Over the years, we’ve remained true to our core mission of supporting the residents of Peoplestown as they prepare for the next chapter of their lives. Hear stories of resilience and hope for the future in the lives of the people and community we serve.
Deaquan, a 17-year-old senior, grew up in Peoplestown. He faced the challenges that come with growing up in poverty with a young, single mother. He has fond memories of time spent at Emmaus House after school with Miss Ann. Snacks, homework time, games, walks to the park — these were opportunities that helped to shape Deaquan’s early years.
When he was 8, Deaquan went to Camp Winona in Bridgton, Maryland as part of Emmaus House’s Summers Away program. For nine years, he made new friends, learned about ecology, camping, hiking, and other outdoor things, and experienced a world that is quite different from what he experienced in Peoplestown. He says he learned about brotherhood, about the power of friendship, about how to be in life.
Deaquan is a young man on the move. Last summer, he served as a counselor in training, learning what it means to take on increased responsibility and to lead other children. Of that experience, he says, “I like that I can help the kids with activities. I like to see smiles on their faces.” Deaquan will serve as a counselor in 2015. He wants to help shape the lives of young people as counselors before him shaped his.
Deaquan has a helping spirit. When his time as a counselor concludes next August, he will head to the College of Coastal Georgia School of Nursing where he will study to become a nurse. Deaquan is breaking the cycle of poverty. With his giving spirit, no doubt he will help other young people to do the same in the future.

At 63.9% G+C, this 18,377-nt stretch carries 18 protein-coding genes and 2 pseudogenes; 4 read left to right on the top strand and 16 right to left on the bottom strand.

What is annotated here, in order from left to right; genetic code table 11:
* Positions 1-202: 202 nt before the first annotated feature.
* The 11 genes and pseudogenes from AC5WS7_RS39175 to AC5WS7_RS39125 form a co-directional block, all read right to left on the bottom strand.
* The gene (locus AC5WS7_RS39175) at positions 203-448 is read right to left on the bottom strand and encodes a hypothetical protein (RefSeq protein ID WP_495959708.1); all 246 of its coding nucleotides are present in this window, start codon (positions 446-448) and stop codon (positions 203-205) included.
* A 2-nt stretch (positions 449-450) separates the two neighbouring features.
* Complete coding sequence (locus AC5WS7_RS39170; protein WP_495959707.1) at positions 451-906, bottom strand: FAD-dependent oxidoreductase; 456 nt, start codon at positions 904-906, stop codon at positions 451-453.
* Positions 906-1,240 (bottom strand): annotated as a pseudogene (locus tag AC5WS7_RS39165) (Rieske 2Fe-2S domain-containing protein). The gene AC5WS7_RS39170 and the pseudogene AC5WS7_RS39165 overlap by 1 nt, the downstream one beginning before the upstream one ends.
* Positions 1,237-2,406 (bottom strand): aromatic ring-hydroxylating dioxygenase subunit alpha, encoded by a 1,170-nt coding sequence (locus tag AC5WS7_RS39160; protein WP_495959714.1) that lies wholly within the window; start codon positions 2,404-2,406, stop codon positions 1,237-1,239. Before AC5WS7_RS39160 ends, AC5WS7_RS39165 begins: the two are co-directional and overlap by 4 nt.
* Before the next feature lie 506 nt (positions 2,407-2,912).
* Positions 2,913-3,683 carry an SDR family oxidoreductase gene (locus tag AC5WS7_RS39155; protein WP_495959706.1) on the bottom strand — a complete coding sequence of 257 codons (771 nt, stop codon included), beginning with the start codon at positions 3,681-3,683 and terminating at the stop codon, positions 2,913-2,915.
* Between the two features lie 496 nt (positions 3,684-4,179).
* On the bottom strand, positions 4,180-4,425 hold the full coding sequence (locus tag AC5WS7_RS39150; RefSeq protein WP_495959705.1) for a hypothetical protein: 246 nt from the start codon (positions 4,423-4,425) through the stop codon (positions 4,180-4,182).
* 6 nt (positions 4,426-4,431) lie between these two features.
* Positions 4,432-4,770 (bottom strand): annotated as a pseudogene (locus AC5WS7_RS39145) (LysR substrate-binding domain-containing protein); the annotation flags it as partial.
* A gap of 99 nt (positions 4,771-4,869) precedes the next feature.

When asked what Emmaus House has meant to him, Deaquan says, “Emmaus House gave me opportunities that I wouldn’t have had. It gave me a path to the right life.”
“What I really want is for my children to have a better life than I had.” These are Geneva’s words. She was born and raised in Peoplestown. Her mother, a single parent, was an alcoholic who struggled to care for her daughter. Often, they went without food and electricity.
Geneva first came to Emmaus House when she was 12 years old. That’s when she met Dee, one of our longtime volunteers. Geneva came to trust Dee and the people of Emmaus House. Over the years, she received food from our pantry, furniture vouchers, rental assistance, and referrals to Threads, the clothing ministry of All Saints’ Episcopal Church. She used Emmaus House as her mailing address because it provided stability during turbulent times.